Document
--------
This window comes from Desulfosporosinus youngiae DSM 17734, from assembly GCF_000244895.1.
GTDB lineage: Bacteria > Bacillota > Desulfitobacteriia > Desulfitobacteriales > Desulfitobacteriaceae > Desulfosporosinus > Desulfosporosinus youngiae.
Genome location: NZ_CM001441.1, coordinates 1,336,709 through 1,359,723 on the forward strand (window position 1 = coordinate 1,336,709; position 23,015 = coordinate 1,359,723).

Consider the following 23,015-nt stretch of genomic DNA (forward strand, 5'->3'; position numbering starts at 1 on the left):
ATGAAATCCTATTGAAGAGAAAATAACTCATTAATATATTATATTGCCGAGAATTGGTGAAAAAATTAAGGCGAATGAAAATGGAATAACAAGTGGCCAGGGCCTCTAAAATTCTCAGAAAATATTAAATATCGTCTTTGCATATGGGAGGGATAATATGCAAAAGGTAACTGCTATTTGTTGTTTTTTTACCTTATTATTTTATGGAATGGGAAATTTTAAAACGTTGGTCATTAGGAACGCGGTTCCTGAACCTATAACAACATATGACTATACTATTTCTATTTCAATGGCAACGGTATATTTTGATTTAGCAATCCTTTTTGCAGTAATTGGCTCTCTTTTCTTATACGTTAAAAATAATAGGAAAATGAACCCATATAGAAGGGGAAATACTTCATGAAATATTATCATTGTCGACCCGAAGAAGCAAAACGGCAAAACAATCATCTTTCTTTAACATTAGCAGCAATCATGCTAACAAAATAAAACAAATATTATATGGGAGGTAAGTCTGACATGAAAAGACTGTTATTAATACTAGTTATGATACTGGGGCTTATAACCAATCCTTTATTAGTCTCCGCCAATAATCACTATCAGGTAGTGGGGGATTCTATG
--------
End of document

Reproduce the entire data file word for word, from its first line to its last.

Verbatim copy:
This window comes from Desulfosporosinus youngiae DSM 17734, from assembly GCF_000244895.1.
GTDB lineage: Bacteria > Bacillota > Desulfitobacteriia > Desulfitobacteriales > Desulfitobacteriaceae > Desulfosporosinus > Desulfosporosinus youngiae.
Genome location: NZ_CM001441.1, coordinates 1,336,709 through 1,359,723 on the forward strand (window position 1 = coordinate 1,336,709; position 23,015 = coordinate 1,359,723).

Consider the following 23,015-nt stretch of genomic DNA (forward strand, 5'->3'; position numbering starts at 1 on the left):
ATGAAATCCTATTGAAGAGAAAATAACTCATTAATATATTATATTGCCGAGAATTGGTGAAAAAATTAAGGCGAATGAAAATGGAATAACAAGTGGCCAGGGCCTCTAAAATTCTCAGAAAATATTAAATATCGTCTTTGCATATGGGAGGGATAATATGCAAAAGGTAACTGCTATTTGTTGTTTTTTTACCTTATTATTTTATGGAATGGGAAATTTTAAAACGTTGGTCATTAGGAACGCGGTTCCTGAACCTATAACAACATATGACTATACTATTTCTATTTCAATGGCAACGGTATATTTTGATTTAGCAATCCTTTTTGCAGTAATTGGCTCTCTTTTCTTATACGTTAAAAATAATAGGAAAATGAACCCATATAGAAGGGGAAATACTTCATGAAATATTATCATTGTCGACCCGAAGAAGCAAAACGGCAAAACAATCATCTTTCTTTAACATTAGCAGCAATCATGCTAACAAAATAAAACAAATATTATATGGGAGGTAAGTCTGACATGAAAAGACTGTTATTAATACTAGTTATGATACTGGGGCTTATAACCAATCCTTTATTAGTCTCCGCCAATAATCACTATCAGGTAGTGGGGGATTCTATG